FSRU’s share of the LNG import market is projected to double to 20% by 2030, according to Poten & Partners Majed Limam.
For example, he said that investing in FSRUs makes sense in the Mediterranean countries, if they are considering replacing diesel as an energy source.
However, he conceded that they were difficult projects to put together.
For countries new to the game, a lot of technical work will be needed - the economics needed to be studied, the siting of the project also needs to be taken into account with the geophysical and metocean environments studied. Local regulations could also cause problems by way of permitting.
In addition, the negotiations for an FSRU and the sales and purchase agreements (SPAs) will take time, as governments might not be familiar with the commercial and technical nuances of FSRU operations.
He listed the main criteria that need to be considered before opting for an FSRU, including the challenges particularly at the pre-FID stage (pre-feasibility), followed by a study of LNG feasibility, the unit’s engineering and design moving on to project procurement, construction and finally operations.
Limam urged those considering the use of FSRUs for LNG imports to concentrate on the project’s drivers and not just look at a line on a graph.
As for the possibility of FIDs taken on projects soon, he said that 2021 was going to be a year of transition. For those taken this year or next, operators will not see the benefit until 2025-2026, due to the length of time it takes to get a project fully online.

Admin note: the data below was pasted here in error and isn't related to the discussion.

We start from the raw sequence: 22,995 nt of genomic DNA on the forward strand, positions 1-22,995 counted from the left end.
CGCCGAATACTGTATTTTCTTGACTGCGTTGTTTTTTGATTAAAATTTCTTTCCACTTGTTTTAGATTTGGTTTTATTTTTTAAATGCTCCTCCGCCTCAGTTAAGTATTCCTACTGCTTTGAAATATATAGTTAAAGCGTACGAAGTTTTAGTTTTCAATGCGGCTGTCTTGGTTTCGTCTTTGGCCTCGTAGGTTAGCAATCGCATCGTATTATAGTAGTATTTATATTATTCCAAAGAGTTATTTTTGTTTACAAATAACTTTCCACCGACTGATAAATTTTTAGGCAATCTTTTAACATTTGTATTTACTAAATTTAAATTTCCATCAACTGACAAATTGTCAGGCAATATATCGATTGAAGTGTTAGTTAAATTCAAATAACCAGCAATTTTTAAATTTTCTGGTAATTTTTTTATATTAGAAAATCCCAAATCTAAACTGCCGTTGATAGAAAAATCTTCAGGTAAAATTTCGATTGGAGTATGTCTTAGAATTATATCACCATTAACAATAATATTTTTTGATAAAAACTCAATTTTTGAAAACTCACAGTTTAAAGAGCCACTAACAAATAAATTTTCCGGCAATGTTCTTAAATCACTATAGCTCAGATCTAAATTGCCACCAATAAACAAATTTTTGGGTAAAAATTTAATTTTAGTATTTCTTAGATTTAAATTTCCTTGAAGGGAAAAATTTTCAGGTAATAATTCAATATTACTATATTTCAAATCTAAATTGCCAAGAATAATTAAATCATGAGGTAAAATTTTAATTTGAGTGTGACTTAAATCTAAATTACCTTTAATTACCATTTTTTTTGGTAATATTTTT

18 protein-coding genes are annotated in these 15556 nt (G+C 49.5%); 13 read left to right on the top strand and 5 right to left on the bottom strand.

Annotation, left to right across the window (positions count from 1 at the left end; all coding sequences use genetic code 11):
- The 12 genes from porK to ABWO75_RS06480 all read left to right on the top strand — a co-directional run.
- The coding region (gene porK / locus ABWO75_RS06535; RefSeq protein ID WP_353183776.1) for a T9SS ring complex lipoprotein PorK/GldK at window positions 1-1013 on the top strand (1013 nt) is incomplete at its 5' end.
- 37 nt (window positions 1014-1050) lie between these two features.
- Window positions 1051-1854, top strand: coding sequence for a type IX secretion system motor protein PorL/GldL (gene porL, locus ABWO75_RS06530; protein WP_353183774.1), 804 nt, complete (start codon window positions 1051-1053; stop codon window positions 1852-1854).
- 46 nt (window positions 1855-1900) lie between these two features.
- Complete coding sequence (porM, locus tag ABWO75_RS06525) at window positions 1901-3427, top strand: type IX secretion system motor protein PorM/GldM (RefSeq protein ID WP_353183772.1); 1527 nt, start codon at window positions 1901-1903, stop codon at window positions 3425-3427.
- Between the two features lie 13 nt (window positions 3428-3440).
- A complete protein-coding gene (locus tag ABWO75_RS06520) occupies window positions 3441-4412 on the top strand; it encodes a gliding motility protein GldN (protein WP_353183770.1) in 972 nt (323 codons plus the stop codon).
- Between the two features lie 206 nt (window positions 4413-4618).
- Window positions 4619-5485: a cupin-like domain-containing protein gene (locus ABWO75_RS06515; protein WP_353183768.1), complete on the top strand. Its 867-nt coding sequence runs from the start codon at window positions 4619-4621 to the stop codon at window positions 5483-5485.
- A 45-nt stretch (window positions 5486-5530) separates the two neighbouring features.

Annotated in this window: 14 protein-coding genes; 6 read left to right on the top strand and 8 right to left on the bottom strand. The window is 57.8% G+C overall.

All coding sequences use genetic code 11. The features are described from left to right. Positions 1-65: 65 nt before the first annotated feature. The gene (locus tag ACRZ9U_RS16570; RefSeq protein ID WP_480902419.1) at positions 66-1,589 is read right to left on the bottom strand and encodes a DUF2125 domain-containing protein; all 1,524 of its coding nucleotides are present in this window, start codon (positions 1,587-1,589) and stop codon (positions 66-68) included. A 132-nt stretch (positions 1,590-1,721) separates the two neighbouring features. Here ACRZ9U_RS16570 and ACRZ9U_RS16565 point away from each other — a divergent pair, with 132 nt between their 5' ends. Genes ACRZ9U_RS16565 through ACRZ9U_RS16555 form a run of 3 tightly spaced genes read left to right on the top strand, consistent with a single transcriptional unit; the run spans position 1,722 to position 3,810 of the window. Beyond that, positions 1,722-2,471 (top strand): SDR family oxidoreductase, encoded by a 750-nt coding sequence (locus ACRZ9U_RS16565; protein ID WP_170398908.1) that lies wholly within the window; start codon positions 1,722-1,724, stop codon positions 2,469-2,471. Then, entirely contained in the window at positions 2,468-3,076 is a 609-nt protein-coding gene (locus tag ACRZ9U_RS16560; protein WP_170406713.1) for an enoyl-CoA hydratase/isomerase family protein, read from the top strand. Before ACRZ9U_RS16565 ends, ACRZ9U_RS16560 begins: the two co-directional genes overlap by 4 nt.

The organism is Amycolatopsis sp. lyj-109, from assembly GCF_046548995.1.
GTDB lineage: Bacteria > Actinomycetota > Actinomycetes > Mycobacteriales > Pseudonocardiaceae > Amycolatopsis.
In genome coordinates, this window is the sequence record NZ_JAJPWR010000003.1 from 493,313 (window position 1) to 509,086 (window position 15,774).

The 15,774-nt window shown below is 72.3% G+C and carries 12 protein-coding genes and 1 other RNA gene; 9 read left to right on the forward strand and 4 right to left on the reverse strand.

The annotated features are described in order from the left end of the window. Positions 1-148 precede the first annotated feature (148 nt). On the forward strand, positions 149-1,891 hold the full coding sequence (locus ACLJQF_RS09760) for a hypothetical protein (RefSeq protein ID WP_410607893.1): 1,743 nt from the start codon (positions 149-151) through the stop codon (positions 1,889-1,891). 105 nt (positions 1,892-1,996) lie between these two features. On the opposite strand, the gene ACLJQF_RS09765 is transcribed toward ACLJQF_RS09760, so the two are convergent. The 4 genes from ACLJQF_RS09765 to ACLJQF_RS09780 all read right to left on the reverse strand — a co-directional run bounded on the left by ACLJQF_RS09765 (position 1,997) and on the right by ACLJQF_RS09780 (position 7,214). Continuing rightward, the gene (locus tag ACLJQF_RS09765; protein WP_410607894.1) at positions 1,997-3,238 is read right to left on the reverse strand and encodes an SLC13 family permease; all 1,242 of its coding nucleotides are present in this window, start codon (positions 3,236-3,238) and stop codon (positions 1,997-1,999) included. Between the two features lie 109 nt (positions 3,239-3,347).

Project development movements could be seen during the second half of this year and in 2022, increasing to 2030, but projects will see competition coming from other energy sources in the long term.
Finally, he said that what is keeping LNG project developers awake at night was the global economic trends in a post-pandemic world, ie the timing and the magnitude of the recovery and the amount of energy growth to be seen in developing countries.
Other concerns included infrastructure bottlenecks, future oil price levels, the commercial structure of LNG projects and the long term market requirements versus the need for flexibility.
Returning to FIDS, Baker Hughes expected around four this year following last year’s pandemic-induced collapse.
The group’s unit that caters for LNG contracts was the only one of its four segments that boosted fourth-quarter sales from a year earlier, the company said in an earnings statement.
“By 2030, we still need to have capacity of approximately 650 to 700 mill tonnes of LNG in place,” CEO, Lorenzo Simonelli told analysts and investors during a conference call. “You’re looking at 50 to 100 mill tonnes FIDing over the course of the next three to four years.”
Only one project reached a FID last year.
However, the demand picture changed this winter when cold weather in Europe and North Asia sent spot prices soaring, raising the prospect of revived commercial talks with LNG developers worldwide, the company explained.